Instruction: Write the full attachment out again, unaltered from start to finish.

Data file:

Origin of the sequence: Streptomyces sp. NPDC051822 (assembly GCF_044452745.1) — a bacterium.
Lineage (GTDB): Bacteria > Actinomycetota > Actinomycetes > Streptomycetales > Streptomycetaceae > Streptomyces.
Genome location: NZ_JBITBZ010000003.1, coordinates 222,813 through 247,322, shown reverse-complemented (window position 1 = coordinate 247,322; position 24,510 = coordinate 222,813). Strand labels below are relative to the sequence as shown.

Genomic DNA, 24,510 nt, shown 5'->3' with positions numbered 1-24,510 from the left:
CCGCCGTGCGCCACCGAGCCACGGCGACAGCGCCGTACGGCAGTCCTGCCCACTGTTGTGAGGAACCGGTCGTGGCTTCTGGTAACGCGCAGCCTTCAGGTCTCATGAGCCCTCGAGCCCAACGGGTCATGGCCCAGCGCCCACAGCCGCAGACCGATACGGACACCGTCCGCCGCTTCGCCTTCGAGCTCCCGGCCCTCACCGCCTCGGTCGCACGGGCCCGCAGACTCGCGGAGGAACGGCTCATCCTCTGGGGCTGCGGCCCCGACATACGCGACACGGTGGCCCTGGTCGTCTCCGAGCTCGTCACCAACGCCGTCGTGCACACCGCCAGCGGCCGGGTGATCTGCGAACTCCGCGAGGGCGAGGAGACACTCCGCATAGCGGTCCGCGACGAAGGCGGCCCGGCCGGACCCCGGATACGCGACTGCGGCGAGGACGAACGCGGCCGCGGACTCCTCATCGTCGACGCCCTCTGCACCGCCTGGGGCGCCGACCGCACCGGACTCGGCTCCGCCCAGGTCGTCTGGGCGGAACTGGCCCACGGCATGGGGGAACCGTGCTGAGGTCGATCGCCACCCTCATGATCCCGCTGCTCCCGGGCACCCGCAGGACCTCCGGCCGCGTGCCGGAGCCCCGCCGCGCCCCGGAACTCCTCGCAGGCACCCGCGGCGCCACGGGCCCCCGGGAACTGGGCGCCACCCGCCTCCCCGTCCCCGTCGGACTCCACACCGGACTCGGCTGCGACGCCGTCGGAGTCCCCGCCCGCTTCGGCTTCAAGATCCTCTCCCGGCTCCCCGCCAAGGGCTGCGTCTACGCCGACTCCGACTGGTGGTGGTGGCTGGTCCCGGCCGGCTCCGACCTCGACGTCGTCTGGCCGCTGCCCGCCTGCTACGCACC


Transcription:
Origin of the sequence: Streptomyces sp. NPDC051822 (assembly GCF_044452745.1) — a bacterium.
Lineage (GTDB): Bacteria > Actinomycetota > Actinomycetes > Streptomycetales > Streptomycetaceae > Streptomyces.
Genome location: NZ_JBITBZ010000003.1, coordinates 222,813 through 247,322, shown reverse-complemented (window position 1 = coordinate 247,322; position 24,510 = coordinate 222,813). Strand labels below are relative to the sequence as shown.

Genomic DNA, 24,510 nt, shown 5'->3' with positions numbered 1-24,510 from the left:
CCGCCGTGCGCCACCGAGCCACGGCGACAGCGCCGTACGGCAGTCCTGCCCACTGTTGTGAGGAACCGGTCGTGGCTTCTGGTAACGCGCAGCCTTCAGGTCTCATGAGCCCTCGAGCCCAACGGGTCATGGCCCAGCGCCCACAGCCGCAGACCGATACGGACACCGTCCGCCGCTTCGCCTTCGAGCTCCCGGCCCTCACCGCCTCGGTCGCACGGGCCCGCAGACTCGCGGAGGAACGGCTCATCCTCTGGGGCTGCGGCCCCGACATACGCGACACGGTGGCCCTGGTCGTCTCCGAGCTCGTCACCAACGCCGTCGTGCACACCGCCAGCGGCCGGGTGATCTGCGAACTCCGCGAGGGCGAGGAGACACTCCGCATAGCGGTCCGCGACGAAGGCGGCCCGGCCGGACCCCGGATACGCGACTGCGGCGAGGACGAACGCGGCCGCGGACTCCTCATCGTCGACGCCCTCTGCACCGCCTGGGGCGCCGACCGCACCGGACTCGGCTCCGCCCAGGTCGTCTGGGCGGAACTGGCCCACGGCATGGGGGAACCGTGCTGAGGTCGATCGCCACCCTCATGATCCCGCTGCTCCCGGGCACCCGCAGGACCTCCGGCCGCGTGCCGGAGCCCCGCCGCGCCCCGGAACTCCTCGCAGGCACCCGCGGCGCCACGGGCCCCCGGGAACTGGGCGCCACCCGCCTCCCCGTCCCCGTCGGACTCCACACCGGACTCGGCTGCGACGCCGTCGGAGTCCCCGCCCGCTTCGGCTTCAAGATCCTCTCCCGGCTCCCCGCCAAGGGCTGCGTCTACGCCGACTCCGACTGGTGGTGGTGGCTGGTCCCGGCCGGCTCCGACCTCGACGTCGTCTGGCCGCTGCCCGCCTGCTACGCACC